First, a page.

Can Utah’s defense dampen Williams’ Heisman hopes? Or will he have another Heisman moment at the Utes’ expense?
This is what The Athletic had to say this week about Williams: “There has been a long line of illustrious quarterbacks who have suited up for USC. None have accounted for as many touchdowns in a single season as Williams, who’s posted 44 this season.
“He’s thrown for 3,712 yards, rushed for 351 and has a Trojans team that doesn’t look like a typical playoff contender just one win away from a Pac-12 title and College Football Playoff bid. And he’s played his best as the stakes have risen for USC late in the season.”
Notre Dame linebacker JD Bertrand acknowledged after Saturday’s loss that they failed to contain Williams. And he explained, in great detail, why that was.
“You guys saw his ability to extend plays. That was one of the biggest things — his ability to keep the play alive even though it really should be a dead play. To escape the pocket and still keep it going, it led to those extra pass yards and it led to him getting explosive runs. That was one of the biggest things we needed to stop and that we didn’t do,” he said. “He’s freaky athletic. It shows, obviously.
“The biggest thing as we bring pressure up the middle, we need to make sure we keep our edges going up field,” he added. “As we get through up the middle, when he spins back, we need to make sure we’re staying vertical to keep him contained. That was one of the biggest problems we had.”
Nationally, USC’s offense ranks No. 3 in scoring offense (42.5 points per game), No. 5 in total offense (506.6 yards per game), No. 6 in passing (322.6 yards per game) and No. 1 in turnover margin. The Trojans have given up just four turnovers all season.
The Utes have played against a bunch of talented quarterbacks this season. But Williams stands alone.
“He’s just a playmaker. At the end of the day, he can make a play with his legs. He’s elusive. He’s hard to bring down,” said defensive lineman Gabe Reid. “He’s got a big, strong body and he can throw the football. That combination of things really puts him at the top of that list.”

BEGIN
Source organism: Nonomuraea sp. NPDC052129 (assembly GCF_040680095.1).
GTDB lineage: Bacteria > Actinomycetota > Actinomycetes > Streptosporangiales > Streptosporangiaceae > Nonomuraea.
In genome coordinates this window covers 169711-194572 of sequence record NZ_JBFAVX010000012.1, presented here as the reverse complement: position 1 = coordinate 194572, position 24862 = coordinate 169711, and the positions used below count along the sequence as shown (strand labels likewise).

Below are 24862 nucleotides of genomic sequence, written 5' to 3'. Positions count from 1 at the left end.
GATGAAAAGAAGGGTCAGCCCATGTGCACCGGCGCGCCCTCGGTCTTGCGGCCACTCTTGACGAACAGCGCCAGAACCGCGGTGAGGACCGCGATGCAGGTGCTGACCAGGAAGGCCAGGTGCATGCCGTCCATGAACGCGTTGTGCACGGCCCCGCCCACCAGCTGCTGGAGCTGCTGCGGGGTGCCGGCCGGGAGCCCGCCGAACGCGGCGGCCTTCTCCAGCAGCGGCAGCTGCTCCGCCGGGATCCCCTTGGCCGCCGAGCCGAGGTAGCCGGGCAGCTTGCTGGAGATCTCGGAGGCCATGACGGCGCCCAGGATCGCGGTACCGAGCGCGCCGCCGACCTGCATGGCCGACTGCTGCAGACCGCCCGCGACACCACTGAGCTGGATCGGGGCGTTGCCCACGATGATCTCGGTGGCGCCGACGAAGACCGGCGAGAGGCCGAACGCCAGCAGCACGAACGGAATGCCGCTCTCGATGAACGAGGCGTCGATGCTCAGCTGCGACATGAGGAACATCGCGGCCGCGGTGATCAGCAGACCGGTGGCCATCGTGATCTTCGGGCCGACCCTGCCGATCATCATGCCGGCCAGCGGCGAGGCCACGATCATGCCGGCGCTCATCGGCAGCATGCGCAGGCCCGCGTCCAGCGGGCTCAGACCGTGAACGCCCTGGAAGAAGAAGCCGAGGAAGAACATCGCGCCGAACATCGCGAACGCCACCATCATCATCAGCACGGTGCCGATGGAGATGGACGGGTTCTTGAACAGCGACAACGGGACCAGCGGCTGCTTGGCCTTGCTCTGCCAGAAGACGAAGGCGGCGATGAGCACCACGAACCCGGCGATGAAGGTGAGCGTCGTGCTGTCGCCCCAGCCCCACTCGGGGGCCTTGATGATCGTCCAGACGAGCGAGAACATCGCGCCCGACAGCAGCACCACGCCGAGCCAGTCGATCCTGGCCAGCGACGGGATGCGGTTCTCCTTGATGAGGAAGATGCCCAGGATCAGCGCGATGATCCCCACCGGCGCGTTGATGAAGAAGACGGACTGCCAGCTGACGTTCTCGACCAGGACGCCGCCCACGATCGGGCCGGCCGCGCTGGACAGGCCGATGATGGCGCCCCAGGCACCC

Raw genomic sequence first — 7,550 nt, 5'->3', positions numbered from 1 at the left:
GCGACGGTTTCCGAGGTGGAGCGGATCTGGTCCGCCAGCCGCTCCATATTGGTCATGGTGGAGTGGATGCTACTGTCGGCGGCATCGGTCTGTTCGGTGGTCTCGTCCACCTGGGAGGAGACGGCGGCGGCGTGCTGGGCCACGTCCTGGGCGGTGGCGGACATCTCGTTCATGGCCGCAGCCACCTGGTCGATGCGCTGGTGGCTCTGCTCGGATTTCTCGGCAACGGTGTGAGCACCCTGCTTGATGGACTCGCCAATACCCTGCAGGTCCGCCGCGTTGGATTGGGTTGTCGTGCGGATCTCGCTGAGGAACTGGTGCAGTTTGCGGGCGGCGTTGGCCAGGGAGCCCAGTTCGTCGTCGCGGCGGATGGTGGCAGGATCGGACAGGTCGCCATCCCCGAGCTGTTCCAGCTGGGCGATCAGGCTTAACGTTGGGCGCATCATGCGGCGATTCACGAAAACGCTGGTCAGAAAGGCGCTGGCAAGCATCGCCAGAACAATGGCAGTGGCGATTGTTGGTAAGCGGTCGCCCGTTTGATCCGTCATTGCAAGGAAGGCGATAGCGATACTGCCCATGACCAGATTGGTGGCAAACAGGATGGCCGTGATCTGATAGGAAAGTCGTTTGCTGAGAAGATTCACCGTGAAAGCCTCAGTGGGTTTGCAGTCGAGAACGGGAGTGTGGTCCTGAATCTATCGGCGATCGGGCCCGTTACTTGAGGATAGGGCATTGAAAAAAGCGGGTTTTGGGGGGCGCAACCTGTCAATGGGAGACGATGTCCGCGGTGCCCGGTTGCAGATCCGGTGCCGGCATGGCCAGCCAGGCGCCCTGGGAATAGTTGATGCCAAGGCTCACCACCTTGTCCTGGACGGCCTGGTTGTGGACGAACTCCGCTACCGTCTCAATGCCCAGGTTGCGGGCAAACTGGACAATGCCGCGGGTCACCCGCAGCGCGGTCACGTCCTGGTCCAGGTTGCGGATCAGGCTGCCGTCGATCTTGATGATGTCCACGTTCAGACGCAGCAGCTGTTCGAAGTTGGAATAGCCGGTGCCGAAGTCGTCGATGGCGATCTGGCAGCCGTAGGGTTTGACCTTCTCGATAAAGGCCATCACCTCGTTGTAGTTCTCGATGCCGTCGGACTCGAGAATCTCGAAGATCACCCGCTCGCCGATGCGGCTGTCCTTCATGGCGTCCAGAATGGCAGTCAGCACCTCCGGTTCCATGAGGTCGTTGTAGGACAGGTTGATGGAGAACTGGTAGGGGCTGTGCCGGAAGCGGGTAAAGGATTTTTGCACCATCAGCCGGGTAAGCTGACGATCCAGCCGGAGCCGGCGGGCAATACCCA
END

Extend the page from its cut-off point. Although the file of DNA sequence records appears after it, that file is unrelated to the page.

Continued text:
“Not only is he shifty and mobile, but he’s a strong kid,” linebacker Karene Reid said of Williams. “Arm tackles aren’t going to do it. You really have to have great body position to take him down.”
How confident is Whittingham that his defense can put pressure on Williams with four pass-rushers?
“Getting pressure with four is one thing. Keeping him caged in is another. You can get there but you can’t sack him because he’s so elusive and he’s strong, too. I mean, he is so strong,” Whittingham said. “So many defenders during the course of the season have dripped right off him because you just can’t get him down.
“It’s not so much a function of how many you’re bringing but trying to keep him in a cage and not let him get out on the edges. Because when he gets out on the edges, he’s dangerous. He’s dangerous anywhere. But particularly dangerous when he escapes outside.”
Gabe Reid said that to have success against USC, the defensive line will have to work together to get to the quarterback.
“We’ve done a good job on getting some pressure on the quarterbacks,” he said. “Hopefully, we’ll continue that pattern this week.”
Williams will be on a big stage Friday, with his sights on a Pac-12 championship and a berth in the CFP. And he’s looking to make his final argument that he deserves the Heisman Trophy.
“He’s a playmaker. He’s a big-time talent,” Gabe Reid said. “But we’re looking to contain him. We’re looking to spoil their fun.”
Pac-12 Championship Game
No. 11 Utah (9-3, 8-2)
vs. No. 4 USC (11-1, 8-1)
Friday, 6 p.m. MST
Radio: ESPN 700